It's been a little while (okay, a week) since I last posted, and the topic is one I've already covered at length, so I'll keep it short before moving onto some stuff I consider even more interesting.
I just stumbled upon this piece on CNN about a woman who was convinced her husband was a Rockefeller. Well, it turns out a more accurate term than "Rockefeller" is porbably "psychopath." In her own words:
"The defendant (note: her ex-husband) was often very unpleasant -- lack of empathy, anger, control issues, absolutely. I'm not a psychologist, but he was hard to live with ... I saw behavior that made me think that he wasn't at all well, yes,"There's quite a bit of literature on the topic of deceitful marriages that sound incredibly similar to her own story. One point that needs to be driven home is that it doesn't just happen to morons. Even smart people get taken in:
[His defense attorney] asked how a successful businesswoman who was educated at Stanford and Harvard universities could fall for an impostor who called himself Clark Rockefeller.I've often asked myself the same question: how is it even remotely possible that an intelligent person could be unable to detect something so striking as an incapability for empathy in a potential spouse? It reminds me of those common articles titled something like "10 Things You And Your Spouse Should Discuss Before Marriage." They're often filled with questions about finances and where you want to live, and miss the big one: what is he really like? What's going on in that noggin'?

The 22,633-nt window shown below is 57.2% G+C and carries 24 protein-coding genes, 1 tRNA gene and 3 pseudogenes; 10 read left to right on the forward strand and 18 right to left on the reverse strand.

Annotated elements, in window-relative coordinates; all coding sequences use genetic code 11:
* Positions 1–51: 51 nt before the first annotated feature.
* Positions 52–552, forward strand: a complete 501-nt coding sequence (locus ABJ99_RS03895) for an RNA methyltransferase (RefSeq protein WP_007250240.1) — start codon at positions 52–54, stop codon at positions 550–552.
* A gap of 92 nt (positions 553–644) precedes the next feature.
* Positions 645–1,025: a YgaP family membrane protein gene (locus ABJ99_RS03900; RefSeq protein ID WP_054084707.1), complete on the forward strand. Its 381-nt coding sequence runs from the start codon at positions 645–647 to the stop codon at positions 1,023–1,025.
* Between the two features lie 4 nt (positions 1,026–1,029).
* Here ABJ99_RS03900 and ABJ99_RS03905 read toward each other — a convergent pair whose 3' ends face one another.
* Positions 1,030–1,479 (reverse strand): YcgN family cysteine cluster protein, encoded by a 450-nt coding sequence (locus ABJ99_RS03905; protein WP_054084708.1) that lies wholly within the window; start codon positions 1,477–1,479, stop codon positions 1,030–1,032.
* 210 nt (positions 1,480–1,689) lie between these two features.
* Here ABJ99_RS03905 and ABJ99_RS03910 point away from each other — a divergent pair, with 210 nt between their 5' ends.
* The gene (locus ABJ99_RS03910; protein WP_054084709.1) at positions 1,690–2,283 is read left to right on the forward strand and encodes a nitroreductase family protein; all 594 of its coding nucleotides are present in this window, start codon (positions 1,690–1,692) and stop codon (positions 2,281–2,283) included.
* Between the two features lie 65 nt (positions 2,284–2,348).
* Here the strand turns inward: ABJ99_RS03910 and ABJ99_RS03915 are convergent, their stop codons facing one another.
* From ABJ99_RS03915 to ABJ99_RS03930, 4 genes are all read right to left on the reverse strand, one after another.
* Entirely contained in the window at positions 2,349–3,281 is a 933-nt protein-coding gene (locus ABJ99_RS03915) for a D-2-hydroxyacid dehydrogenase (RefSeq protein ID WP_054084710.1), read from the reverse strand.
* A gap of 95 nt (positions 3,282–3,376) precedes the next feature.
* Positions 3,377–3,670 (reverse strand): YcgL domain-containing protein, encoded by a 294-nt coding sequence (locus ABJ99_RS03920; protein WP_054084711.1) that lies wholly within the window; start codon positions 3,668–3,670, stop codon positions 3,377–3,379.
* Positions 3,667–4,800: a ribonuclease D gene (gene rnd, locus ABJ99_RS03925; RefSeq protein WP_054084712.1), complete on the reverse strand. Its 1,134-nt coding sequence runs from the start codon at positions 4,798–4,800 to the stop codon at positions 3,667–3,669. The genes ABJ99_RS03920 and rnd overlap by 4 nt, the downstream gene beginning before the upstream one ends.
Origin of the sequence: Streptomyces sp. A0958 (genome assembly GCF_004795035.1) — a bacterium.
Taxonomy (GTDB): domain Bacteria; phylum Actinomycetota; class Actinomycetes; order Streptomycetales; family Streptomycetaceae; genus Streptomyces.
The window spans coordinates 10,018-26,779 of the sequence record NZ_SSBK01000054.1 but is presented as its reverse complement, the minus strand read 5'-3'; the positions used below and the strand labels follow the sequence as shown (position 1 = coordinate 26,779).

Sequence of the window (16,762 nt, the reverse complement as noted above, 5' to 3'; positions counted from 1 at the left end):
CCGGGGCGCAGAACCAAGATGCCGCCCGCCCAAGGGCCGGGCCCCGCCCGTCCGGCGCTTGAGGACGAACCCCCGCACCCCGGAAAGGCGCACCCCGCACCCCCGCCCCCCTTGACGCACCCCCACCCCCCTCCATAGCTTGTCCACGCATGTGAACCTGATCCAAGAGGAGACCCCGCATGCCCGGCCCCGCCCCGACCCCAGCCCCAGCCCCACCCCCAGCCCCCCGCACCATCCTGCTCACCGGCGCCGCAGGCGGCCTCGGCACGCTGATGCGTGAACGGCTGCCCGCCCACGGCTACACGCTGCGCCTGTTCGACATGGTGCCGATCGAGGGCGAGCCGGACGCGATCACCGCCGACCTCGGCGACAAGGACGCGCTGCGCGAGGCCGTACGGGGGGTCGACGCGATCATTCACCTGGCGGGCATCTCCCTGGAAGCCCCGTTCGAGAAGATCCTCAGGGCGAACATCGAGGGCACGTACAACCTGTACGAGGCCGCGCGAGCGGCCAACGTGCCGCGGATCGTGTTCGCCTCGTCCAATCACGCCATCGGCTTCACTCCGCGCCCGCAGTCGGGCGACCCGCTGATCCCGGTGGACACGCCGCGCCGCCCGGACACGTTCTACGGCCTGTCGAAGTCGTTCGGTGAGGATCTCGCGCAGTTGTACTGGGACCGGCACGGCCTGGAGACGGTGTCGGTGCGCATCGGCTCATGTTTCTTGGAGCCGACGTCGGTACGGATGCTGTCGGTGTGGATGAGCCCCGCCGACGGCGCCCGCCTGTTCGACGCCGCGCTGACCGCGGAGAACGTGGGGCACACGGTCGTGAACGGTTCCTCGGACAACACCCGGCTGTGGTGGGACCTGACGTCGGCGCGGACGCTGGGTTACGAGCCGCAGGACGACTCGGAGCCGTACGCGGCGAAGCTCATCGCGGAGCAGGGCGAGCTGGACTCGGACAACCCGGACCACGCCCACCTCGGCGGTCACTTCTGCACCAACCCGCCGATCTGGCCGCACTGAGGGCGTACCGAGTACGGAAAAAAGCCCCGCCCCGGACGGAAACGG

"There's a big difference between intellectual intelligence and emotional intelligence," Boss explained. "I'm not saying I made a very good choice of a husband. It's obvious I had a pretty big blind spot."
Besides the common use of empathy in helping other people, it's a pretty critical piece in helping oneself. There are simply fewer surprises when you have a mental model of what drives other people.